New CEO Meg Whitman hasn’t been on the job for too long, and already she’s setting things right with the world’s largest computer manufacturer. HP has just announced that it will continue to keep producing computers, and will NOT be selling the division off or otherwise divesting it.
Dell and many
It came as a substantial shock to many in the industry – other computer manufacturers, enterprise buyers and consumer PC aficionados alike – when rumors broke just a few weeks ago that HP was considering shedding PCs from its business offerings. No one, save those in the boardroom of HP, knew whether the company would keep the division in house, spin it off into its own company, or sell the interests wholecloth to a completely different party.
As a result, other major PC manufacturers, most notably Dell, jumped at the chance this uncertainty represented. Dell founder Michael Dell, took to his Twitter to publicly mock the company for what many saw as a substantial weakness in HP’s public and corporate image.
At Dell World 2011 recently, the company made special mention of a recent third party market research study that noted many enterprise buyers were reconsidering owning and acquiring HP computers and servers – businesses pride themselves on maintaining extremely stable infrastructure, and this news made HP look like anything but. Of course, Dell was pleased with the news since many of those same companies admitted to looking at Dell as their “top #2” choice.
Dell and many others, then, are likely disappointed to hear of today’s decision.
It makes sense for the company to continue making its own brand of computers for a few explicit reasons. Many consumers, while they know companies such as Dell and HP for making their notebooks or desktops, do not realize that those same companies rely on consumers for 30% or less of total profits. Margins in consumer electronics, with a few notable exceptions, are traditionally slim.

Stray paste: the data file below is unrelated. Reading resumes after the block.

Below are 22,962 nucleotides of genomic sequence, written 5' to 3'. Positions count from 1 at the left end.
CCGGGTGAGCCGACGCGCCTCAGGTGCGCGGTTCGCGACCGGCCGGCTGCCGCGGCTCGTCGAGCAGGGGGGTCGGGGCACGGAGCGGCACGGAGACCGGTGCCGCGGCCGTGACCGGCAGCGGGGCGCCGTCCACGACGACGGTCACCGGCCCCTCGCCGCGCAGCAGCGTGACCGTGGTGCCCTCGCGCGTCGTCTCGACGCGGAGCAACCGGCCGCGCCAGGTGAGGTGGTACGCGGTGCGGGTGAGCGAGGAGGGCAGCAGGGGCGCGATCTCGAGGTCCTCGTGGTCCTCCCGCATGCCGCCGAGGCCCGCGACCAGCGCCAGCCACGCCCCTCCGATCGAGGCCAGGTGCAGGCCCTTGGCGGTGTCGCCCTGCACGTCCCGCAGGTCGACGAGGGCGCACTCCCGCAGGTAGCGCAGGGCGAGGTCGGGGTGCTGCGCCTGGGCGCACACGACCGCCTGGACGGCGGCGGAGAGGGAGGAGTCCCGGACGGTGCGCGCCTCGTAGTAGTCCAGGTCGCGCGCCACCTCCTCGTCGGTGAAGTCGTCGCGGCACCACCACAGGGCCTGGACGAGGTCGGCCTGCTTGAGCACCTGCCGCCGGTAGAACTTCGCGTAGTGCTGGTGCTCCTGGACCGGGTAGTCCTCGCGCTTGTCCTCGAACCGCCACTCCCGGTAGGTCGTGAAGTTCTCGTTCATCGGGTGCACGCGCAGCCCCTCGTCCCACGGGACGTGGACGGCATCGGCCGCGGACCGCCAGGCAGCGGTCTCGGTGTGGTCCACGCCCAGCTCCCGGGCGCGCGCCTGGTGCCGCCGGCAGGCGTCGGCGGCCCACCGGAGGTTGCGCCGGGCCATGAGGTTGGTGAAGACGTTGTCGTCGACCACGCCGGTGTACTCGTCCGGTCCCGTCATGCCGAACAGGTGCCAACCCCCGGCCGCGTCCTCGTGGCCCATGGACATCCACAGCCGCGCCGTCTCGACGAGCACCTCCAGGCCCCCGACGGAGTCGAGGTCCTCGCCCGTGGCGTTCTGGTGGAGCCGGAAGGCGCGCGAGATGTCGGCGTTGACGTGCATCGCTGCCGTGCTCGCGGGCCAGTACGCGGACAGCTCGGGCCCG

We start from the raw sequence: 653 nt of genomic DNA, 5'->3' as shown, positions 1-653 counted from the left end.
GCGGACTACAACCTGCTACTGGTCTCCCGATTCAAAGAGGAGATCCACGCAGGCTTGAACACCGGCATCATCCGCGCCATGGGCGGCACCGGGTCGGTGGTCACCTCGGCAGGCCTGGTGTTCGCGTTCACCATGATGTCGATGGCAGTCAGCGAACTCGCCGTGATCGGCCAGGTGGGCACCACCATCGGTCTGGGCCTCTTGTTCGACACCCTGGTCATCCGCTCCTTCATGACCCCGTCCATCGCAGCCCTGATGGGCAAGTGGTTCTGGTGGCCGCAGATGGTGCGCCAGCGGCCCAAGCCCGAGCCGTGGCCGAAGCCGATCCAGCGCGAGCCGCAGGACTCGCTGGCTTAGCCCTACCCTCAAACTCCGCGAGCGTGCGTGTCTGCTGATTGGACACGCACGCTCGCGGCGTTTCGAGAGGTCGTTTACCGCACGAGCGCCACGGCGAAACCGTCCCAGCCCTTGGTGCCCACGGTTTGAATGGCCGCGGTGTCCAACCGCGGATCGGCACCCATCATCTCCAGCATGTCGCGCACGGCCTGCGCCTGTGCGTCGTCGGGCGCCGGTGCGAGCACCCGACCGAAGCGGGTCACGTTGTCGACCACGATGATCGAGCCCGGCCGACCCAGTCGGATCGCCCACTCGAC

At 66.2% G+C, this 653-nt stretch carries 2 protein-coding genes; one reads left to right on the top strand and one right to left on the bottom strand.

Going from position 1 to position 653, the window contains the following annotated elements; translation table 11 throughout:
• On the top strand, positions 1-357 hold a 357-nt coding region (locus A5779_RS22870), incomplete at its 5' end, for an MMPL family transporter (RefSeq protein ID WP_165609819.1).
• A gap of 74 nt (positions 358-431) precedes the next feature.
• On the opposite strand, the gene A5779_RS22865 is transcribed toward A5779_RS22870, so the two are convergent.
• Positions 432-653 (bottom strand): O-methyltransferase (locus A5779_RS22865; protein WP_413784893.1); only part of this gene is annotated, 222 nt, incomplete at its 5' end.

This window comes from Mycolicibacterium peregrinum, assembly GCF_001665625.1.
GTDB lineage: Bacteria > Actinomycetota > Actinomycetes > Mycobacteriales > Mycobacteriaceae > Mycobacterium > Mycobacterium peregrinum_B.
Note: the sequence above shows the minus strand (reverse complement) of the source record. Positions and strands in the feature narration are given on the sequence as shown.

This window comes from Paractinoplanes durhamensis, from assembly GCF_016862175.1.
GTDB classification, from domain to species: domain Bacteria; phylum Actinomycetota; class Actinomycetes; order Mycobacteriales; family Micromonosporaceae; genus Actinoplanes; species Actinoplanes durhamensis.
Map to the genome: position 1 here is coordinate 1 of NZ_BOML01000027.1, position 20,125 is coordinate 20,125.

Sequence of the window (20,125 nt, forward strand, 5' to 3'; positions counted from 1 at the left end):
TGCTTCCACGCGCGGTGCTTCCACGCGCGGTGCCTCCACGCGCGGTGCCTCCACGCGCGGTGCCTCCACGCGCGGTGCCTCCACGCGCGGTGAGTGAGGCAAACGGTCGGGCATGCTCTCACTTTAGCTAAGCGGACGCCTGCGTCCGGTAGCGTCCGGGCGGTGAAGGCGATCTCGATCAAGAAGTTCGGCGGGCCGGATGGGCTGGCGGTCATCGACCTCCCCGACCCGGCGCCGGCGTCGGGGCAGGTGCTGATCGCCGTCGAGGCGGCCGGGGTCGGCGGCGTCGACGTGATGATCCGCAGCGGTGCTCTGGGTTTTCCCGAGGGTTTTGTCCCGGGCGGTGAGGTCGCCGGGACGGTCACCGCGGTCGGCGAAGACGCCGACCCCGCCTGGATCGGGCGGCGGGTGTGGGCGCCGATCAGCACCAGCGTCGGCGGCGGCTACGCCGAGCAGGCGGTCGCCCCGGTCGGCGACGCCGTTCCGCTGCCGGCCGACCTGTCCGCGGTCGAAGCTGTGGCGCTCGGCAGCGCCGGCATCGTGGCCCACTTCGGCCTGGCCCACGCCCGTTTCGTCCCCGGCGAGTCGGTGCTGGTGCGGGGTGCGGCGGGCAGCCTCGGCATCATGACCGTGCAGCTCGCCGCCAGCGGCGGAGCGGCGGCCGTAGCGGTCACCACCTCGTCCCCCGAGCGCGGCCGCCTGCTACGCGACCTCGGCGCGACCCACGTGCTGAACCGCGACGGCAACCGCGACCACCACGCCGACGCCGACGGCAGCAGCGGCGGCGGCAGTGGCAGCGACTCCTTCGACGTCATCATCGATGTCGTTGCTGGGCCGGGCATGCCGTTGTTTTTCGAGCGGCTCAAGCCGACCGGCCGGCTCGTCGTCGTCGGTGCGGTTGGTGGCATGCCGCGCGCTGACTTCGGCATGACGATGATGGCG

Big computer manufacturers can use those consumer offerings, however, as a strategic wedge in their enterprise and data center space. It’s often quoted that only 10% of the hard drives produced may end up in servers, with the rest (if we’re limiting ourselves to the larger, 3.5-inch variety) going into desktops. Buying that other 90%, however, lets companies like HP buy the important 10% at greatly reduced cost.
Perhaps most importantly, it was obvious to HP that despite the slow growth represented by their Personal Systems Group, or PSG, it still marked a division with close to $41 billion in revenue for the last fiscal year. Moreover, owning that image as the world’s largest manufacturer of PCs can only help when it comes to brand awareness in other, more lucrative fields.
Sources within HP have noted rumors floating within the company suggesting that the public was never meant to be made aware of the uncertainty floating around the future of HP’s PSG. When it seemed like the story was going to break, however, then-CEO Leo Apotheker took the news public in an attempt to stay on top of the story.
As hindsight shows, however, that attempt was met with something less than success.
Although Meg Whitman’s tenure at the head of HP is generally thought to be temporary, she already seems to be comfortable in the role. The former eBay head is the third HP CEO in as many years; Mark Hurd was forced out over what turned out to be baseless allegations of sexual impropriety. His replacement, Leo Apotheker, will likely become known for being hired without an interview and overpaying for HP’s acquisition of enterprise information management software maker Autonomy, at the princely sum of $10.3 billion.
The decision comes just days after news broke that Lenovo has jumped to become the world’s number 2 PC maker behind HP, relegated Dell to third place status. CEO Michael Dell has publicly disagreed with the results, suggesting that while Lenovo may sell more PCs, they can’t be making as much money.